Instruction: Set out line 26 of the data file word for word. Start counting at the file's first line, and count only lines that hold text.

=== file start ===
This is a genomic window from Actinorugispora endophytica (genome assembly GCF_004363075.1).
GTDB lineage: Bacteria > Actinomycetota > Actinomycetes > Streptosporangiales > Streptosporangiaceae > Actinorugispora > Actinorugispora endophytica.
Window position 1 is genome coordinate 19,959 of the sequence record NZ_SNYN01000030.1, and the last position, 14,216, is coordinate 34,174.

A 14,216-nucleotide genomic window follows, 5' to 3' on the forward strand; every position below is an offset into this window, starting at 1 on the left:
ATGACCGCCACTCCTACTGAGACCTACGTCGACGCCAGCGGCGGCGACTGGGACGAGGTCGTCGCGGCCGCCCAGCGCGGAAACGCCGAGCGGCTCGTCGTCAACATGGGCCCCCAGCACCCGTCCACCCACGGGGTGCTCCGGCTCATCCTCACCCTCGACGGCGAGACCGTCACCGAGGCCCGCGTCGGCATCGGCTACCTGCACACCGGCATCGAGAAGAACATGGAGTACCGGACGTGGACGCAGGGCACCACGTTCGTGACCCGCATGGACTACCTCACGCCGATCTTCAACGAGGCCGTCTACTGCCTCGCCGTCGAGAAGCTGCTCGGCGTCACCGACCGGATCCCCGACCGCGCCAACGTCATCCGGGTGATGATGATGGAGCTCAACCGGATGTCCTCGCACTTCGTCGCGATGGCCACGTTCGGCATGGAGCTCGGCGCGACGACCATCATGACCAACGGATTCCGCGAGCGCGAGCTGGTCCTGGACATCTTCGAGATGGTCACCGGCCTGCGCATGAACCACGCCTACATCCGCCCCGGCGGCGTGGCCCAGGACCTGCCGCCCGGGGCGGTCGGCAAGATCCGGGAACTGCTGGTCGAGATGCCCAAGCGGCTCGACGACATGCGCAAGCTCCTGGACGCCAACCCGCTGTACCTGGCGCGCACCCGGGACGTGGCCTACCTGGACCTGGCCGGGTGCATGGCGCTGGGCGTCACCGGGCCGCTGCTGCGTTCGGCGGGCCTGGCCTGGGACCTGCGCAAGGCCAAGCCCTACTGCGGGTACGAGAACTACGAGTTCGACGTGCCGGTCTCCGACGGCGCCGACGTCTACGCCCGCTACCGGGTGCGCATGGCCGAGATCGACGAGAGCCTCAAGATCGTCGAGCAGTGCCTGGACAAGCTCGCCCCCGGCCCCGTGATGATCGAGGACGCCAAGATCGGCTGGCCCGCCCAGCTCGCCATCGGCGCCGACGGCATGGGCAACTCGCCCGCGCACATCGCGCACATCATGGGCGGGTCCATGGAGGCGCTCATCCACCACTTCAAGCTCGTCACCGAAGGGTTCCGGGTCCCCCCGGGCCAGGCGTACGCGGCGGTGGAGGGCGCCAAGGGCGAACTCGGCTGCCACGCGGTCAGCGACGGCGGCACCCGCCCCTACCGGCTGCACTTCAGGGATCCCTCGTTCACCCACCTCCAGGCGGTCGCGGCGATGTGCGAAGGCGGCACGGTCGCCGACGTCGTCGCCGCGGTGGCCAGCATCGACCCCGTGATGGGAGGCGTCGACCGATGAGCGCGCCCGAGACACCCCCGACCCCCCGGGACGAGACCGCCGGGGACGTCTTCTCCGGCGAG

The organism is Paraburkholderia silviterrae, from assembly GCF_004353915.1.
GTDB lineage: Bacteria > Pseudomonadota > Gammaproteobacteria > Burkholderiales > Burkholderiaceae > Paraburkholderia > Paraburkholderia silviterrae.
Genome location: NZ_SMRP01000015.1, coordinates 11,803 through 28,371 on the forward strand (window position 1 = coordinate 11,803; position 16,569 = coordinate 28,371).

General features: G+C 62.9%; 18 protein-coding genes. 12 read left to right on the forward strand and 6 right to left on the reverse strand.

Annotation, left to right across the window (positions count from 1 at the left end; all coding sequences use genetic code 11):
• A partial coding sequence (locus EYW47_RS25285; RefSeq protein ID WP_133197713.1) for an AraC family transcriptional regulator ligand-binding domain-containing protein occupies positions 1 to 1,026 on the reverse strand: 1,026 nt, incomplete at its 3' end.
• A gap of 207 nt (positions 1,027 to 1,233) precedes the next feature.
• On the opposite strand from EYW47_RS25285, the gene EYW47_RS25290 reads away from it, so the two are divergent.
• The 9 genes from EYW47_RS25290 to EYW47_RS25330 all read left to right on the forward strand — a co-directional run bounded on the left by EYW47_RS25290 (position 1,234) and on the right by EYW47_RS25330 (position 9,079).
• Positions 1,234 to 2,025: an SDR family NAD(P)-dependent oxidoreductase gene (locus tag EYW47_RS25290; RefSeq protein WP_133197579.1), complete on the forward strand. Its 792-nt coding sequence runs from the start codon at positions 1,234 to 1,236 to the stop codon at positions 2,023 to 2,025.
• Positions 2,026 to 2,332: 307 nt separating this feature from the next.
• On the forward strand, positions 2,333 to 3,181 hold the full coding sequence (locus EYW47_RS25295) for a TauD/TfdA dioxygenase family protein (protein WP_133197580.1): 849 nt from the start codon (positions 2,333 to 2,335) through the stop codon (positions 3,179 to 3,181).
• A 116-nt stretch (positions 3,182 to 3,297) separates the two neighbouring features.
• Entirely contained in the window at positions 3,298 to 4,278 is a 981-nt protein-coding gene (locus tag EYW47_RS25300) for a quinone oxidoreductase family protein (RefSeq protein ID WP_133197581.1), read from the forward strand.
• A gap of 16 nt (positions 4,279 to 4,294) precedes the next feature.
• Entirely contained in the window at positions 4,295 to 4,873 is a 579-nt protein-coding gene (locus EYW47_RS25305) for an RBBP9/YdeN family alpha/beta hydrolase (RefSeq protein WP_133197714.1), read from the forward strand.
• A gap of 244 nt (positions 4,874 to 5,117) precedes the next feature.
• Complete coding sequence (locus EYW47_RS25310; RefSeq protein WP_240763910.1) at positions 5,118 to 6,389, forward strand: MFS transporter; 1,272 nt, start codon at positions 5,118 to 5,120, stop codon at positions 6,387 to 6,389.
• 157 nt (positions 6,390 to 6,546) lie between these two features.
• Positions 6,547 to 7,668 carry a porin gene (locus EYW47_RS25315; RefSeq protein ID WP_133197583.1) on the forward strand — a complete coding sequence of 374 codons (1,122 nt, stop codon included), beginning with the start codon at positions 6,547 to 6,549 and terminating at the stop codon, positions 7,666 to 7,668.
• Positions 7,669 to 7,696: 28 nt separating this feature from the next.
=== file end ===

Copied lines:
• Positions 7,669 to 7,696: 28 nt separating this feature from the next.